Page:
dcsimg

Telecommunications Line Installers And Repairers picture    Telecommunications Line Installers And Repairers image

Telecommunications Line Installers

Telecommunications line installers work with the extensive network of cables and wires that are utilized to provide customers with data, video, and voice communications services. They install lines and cables, including fiber optics, that provide telephone service, cable television and the Internet to commercial and residential customers.

Telecommunications line installers make new lines by constructing towers and utility poles and by making underground trenches to carry cables and wires. When construction is finished the telecommunications lines installers string cable along towers and poles or through trenches and tunnels.

Responsibilities

  • Install lines and cables
  • Operate construction equipment
  • Install network equipment
  • Set up service for customers
  • Connect wiring to houses
  • When installing cable television and telephone lines they also install repeaters and amplifiers
  • Maintain telecommunications and television lines
  • Inspect wire and cables

Job Characteristics

Employees that install and repair telecommunication lines sometimes have to work in harsh weather conditions to fix or replace equipment. They may have to work overtime and irregular hours due to the need to fix damaged equipment caused by storms. However, they work standard hours when installing new lines and performing normal maintenance.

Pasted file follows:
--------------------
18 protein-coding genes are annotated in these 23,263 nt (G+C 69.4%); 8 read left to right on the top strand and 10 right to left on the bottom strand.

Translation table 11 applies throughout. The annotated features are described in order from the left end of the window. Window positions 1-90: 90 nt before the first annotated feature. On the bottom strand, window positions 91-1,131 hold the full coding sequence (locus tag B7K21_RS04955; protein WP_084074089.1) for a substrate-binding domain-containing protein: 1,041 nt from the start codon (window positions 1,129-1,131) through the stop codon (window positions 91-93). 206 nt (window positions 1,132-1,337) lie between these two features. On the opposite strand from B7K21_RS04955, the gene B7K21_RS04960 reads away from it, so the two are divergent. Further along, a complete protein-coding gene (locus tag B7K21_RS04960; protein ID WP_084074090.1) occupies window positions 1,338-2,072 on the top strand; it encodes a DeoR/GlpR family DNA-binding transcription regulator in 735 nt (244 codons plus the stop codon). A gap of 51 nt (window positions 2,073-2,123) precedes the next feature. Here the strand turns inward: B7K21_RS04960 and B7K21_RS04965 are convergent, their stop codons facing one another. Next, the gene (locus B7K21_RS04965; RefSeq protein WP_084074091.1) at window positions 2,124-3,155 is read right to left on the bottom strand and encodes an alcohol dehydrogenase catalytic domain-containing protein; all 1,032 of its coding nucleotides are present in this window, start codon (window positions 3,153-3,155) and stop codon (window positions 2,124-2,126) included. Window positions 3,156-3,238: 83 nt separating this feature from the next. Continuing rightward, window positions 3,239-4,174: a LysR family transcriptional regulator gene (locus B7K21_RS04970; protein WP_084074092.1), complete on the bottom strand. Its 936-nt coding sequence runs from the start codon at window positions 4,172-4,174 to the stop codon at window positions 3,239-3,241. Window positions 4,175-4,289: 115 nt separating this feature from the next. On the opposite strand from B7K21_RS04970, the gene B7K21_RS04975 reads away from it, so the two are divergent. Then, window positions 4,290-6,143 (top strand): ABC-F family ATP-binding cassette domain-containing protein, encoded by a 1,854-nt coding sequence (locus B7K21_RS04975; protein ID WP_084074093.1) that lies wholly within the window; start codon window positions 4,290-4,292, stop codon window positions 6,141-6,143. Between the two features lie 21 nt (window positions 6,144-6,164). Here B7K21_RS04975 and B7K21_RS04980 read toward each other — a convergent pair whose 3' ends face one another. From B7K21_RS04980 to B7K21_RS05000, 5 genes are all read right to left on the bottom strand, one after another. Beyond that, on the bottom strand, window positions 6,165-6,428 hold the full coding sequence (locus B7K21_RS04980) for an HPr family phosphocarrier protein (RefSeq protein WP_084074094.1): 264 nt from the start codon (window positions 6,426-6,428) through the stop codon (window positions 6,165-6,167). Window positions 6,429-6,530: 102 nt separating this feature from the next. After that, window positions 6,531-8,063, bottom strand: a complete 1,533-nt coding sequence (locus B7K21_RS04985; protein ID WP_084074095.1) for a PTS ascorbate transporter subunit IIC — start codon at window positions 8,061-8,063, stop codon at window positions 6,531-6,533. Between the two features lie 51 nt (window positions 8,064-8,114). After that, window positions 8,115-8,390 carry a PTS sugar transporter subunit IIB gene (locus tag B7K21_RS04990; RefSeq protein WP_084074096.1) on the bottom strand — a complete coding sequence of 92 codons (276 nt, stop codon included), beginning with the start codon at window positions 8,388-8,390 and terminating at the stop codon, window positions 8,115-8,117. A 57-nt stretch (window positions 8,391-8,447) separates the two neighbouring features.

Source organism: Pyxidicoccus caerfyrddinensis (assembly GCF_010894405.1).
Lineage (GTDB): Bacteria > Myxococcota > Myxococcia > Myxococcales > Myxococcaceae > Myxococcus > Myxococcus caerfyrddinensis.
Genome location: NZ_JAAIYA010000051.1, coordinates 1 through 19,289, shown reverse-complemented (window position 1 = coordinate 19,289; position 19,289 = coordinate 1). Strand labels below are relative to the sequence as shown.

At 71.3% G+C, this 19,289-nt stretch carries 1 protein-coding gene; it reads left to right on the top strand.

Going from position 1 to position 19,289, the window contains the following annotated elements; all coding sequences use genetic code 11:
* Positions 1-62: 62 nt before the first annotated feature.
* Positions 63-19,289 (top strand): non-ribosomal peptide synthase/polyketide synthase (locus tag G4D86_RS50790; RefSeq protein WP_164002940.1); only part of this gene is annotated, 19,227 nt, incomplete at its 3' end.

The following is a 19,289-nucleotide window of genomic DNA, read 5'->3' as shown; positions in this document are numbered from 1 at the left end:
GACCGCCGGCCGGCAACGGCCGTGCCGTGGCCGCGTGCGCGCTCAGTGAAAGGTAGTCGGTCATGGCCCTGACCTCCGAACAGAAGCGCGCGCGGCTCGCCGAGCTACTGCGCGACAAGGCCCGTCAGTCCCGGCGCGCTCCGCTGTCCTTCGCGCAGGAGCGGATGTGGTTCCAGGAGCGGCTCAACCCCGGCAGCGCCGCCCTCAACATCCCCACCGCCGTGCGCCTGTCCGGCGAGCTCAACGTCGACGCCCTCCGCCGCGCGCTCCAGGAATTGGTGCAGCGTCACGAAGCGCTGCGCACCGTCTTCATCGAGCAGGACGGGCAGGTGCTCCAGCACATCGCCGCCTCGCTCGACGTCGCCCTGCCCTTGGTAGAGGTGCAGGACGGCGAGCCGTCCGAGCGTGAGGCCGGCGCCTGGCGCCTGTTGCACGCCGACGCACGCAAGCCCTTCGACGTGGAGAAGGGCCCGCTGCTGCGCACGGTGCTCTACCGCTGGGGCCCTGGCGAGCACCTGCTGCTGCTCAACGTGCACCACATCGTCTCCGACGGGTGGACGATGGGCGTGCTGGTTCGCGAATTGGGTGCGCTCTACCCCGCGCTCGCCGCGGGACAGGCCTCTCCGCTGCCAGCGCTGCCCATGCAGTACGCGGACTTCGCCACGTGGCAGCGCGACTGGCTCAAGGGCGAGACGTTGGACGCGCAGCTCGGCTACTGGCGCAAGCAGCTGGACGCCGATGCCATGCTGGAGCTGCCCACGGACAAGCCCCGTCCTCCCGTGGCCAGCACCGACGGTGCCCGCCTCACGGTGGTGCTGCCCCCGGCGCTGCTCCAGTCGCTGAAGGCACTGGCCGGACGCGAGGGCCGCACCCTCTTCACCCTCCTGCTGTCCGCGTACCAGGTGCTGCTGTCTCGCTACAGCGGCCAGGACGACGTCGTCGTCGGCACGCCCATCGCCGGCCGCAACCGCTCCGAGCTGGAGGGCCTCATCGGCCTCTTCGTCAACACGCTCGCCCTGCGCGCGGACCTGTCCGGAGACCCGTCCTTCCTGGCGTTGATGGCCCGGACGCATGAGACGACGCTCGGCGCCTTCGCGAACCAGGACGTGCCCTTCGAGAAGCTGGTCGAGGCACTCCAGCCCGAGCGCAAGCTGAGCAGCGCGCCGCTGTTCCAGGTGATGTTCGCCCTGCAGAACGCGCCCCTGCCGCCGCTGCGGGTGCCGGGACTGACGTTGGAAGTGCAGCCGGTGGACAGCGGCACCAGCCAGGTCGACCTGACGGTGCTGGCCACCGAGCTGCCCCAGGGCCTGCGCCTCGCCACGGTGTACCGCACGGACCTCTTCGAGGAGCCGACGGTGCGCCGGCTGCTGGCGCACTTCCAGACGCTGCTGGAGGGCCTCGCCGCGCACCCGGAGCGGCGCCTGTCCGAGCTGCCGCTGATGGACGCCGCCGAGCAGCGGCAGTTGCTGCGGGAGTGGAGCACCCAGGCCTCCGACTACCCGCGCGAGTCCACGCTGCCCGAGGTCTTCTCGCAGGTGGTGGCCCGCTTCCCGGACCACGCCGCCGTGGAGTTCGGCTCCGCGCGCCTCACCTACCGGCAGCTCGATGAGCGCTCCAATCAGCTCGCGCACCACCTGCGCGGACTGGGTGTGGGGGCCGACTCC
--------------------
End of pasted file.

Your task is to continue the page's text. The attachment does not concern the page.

Telecommunications line installers and repairers sometimes have to travel long distances. Line installers and repairs sometimes have to deal with serious hazards and need to follow safety procedures. Climbing towers and poles and lifting heavy objects may be part of the job.

Telecommunications line installers and repairers need to be able to write reports, read instructions and solve problems. The job sometimes requires strength, stamina and coordination. They should be mechanically inclined and enjoy working with new technology and computers.

Employment Outlook